Basic Thermometry Concepts: Reproducibility
The history of thermometry helps draw attention to some of the basic challenges in recording and using accurate temperature information. Adopting a universal scale (whether Fahrenheit, Celsius, Kelvin, Rankine or the more obscure Delisle, Réaumur or Rømer scales) makes the establishment of scientific standards possible, as well as the direct comparison of relative temperature data from place to place and instrument to instrument. It also hints at the importance of "reproducibility" in thermometry.
A thermometer measuring the ice point of water should read 32°F (or 0°C) every time you measure it, not 32°F (0°C) one time, 34°F (1°C) the next time and 30°F (-1°C) the next. That would defeat the purpose of a universal scale used to compare the relative temperatures of dissimilar materials and environments.
Reproducibility, along with accuracy and resolution, are the foundations upon which all good thermometer technology is built, but they are actually three different things. Some expensive thermometers on the market today are quite precise and fairly accurate on occasion but are not reliably reproducible. That means that you may or may not have accurate temperature data depending upon the performance of the thermometer at the particular time you take your measurement.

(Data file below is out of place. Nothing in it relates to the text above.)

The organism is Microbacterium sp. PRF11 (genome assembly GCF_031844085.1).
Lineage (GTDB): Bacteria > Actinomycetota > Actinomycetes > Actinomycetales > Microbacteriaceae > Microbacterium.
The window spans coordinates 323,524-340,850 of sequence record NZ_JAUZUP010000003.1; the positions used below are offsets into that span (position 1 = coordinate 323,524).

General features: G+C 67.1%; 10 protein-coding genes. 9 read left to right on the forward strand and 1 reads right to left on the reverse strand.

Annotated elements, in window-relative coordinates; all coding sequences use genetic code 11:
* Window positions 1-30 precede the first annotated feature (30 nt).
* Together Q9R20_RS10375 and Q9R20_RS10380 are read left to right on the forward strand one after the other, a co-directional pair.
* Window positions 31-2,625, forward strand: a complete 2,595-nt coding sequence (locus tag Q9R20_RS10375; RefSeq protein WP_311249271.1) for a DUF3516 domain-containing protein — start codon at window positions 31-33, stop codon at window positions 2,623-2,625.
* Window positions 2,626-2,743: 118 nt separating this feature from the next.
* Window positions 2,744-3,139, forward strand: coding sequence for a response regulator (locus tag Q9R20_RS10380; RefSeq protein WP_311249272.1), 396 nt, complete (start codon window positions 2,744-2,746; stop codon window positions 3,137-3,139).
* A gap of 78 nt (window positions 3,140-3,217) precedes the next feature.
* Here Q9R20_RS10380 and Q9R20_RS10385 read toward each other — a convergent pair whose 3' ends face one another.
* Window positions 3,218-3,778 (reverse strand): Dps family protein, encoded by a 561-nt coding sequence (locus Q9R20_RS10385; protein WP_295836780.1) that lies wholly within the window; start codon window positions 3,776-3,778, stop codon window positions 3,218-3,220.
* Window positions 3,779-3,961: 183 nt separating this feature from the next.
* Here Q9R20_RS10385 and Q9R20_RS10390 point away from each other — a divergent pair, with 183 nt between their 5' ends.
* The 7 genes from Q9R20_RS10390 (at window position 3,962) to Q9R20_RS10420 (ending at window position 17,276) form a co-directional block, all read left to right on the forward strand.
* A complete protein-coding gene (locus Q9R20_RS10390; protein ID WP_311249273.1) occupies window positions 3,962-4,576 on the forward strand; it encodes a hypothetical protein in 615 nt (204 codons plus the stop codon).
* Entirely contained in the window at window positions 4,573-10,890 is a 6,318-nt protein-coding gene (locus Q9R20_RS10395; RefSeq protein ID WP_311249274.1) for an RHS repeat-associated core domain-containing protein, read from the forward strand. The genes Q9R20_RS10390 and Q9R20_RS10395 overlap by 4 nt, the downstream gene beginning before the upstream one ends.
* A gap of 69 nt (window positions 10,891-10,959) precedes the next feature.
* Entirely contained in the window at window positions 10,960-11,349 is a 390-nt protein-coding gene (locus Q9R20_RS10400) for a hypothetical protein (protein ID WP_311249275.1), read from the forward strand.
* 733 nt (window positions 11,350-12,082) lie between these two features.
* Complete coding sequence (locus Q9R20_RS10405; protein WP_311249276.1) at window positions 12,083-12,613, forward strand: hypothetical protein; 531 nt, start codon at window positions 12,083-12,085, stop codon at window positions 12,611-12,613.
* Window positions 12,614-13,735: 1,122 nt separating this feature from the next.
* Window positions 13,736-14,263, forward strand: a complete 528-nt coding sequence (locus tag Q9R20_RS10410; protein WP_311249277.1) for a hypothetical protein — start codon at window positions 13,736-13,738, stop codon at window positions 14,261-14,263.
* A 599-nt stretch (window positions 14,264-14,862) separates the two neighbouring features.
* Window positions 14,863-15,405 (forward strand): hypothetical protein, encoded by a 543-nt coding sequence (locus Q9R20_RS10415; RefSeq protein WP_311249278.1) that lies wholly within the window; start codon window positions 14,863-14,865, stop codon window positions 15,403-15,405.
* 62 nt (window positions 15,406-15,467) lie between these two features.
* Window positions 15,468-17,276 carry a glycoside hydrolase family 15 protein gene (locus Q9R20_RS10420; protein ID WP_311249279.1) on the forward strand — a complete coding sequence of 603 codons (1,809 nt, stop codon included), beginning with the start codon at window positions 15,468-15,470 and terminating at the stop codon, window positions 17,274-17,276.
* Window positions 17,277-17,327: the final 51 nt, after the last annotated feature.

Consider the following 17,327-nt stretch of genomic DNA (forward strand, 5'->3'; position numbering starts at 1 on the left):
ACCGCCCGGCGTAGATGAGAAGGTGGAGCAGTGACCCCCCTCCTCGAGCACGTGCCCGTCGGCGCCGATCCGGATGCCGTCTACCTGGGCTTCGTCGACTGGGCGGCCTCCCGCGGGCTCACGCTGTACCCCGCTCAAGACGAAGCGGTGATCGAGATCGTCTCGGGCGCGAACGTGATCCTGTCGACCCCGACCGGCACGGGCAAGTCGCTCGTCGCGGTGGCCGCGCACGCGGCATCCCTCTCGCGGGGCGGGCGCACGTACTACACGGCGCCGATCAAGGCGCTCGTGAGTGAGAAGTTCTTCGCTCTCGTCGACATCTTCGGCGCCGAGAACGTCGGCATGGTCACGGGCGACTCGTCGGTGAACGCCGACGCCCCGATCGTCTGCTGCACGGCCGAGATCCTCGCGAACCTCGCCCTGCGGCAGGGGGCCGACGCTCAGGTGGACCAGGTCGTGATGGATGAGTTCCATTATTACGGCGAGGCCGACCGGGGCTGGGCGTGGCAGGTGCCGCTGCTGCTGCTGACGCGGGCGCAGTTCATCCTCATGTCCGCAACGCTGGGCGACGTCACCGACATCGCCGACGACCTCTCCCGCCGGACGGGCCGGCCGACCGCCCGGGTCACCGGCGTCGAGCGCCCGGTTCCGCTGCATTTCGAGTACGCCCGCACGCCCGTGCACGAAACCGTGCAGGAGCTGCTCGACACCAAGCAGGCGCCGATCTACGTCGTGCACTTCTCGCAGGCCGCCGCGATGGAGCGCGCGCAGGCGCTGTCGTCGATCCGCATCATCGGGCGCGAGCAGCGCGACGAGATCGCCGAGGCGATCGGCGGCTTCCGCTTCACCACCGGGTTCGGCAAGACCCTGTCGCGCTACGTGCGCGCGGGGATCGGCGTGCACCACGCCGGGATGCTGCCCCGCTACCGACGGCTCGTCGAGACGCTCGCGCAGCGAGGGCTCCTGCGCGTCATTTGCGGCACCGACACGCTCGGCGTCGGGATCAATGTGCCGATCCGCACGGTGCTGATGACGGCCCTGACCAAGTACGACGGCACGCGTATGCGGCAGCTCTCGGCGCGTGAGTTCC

One common challenge to the reproducibility of thermometers is a phenomenon known as "hysteresis." With hysteresis, the physical properties of an instrument, like a thermometer probe, for example, are temporarily changed by the process of taking a measurement. Thermometers exhibiting hysteresis will display different temperatures in the same material (say, an ice bath) over a short period of time and are therefore not "reproducible."
This problem is common with "mechanical" thermometers like bimetal dial thermometers but can also affect "electronic" thermometers like instant-read digitals. An extended resting period, to allow the physical properties of the instrument to return to normal, can sometimes restore accuracy, but often only temporarily. Or, as with dial thermometers, they may have to be re-calibrated regularly.